3. Accepting that if you're fairly junior in your field, then you do not have license to channel Donna Haraway. You want your writing to be exactly as difficult as is necessary to embody your ideas. Even Derrida was capable of being very, very crisp. Difficult, oblique, or formally unusual writing should be a strategic choice, not the only kind of writing you can produce. If you're a junior scholar, you have to establish that you can follow the rules before you break them. If you feel that that sucks, well, a lot of things suck. Here's another way of putting it: we've all had the student (hopefully rarely) who challenged a grade because we "misunderstood" an essay that lacked an argument, citations, and punctuation. "You," the student has told us, "do not appreciate my personal style. Which means you hate me, and that is not fair. Give me an A." Do not be this student.

My point, friends, is that we are all misunderstood, so we must be so with joy.

Previous posts on responses to writing:

Sunday, June 13, 2010

Well, that was terrifying.

Last night the hummingbird that has unwisely nested right outside the kitchen door flew into the kitchen, with its wings frenetically buzzing, as hummingbird wings do. It kept jousting at the ceiling light and flying at windows and generally panicking, but failing to panic its way out a window. Twice it nearly gave me a heart attack by suddenly ceasing all movement, making me think it had managed to kill itself. Among the many notions I do not relish is that of a dead hummingbird in the kitchen. I finally got it outside by herding it with a broom until this tiny bird with its tiny, tiny bird brain decided to just perch on the broom, at which point I was able to actually carry it outside. And then I shut the windows.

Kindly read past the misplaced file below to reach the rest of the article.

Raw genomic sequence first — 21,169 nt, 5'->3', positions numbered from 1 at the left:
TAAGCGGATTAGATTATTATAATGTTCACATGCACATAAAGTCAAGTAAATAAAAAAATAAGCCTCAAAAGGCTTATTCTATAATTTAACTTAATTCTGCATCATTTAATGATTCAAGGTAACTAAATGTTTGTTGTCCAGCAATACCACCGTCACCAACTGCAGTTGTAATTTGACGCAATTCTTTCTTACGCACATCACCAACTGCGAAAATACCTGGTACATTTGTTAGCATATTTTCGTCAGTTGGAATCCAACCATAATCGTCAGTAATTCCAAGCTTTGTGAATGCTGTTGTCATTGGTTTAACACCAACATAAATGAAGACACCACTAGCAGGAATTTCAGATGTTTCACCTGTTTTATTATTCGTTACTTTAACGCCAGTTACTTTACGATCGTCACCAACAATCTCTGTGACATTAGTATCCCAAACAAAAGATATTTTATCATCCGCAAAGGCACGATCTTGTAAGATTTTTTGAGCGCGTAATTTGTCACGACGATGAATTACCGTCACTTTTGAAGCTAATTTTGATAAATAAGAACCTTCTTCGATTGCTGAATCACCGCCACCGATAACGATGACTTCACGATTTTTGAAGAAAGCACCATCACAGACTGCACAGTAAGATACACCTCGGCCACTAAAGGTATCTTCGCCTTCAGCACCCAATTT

Not cool, hummingbird.

The hummingbird where it belongs, in its stupidly placed nest in the loquat tree outside.

Thursday, June 10, 2010

Wednesday, June 9, 2010

Good on the UC library and science faculty for proposing a boycott of Nature and affiliated journals. Nature Publishing Group wants to increase its rate by 400% in 2011, though well aware that the UC library has had its budget cut by $1.9 million. As the letter from Laine Farley et al. (which I highly recommend) astutely points out, Nature and its affiliated journals depend heavily on the research, reviewing, and editorial labor, all uncompensated, of UC faculty. As Barbara Hui writes, "[i]t's Fight Club soap."

Update: Jen Howard's Chronicle article.

Sunday, June 6, 2010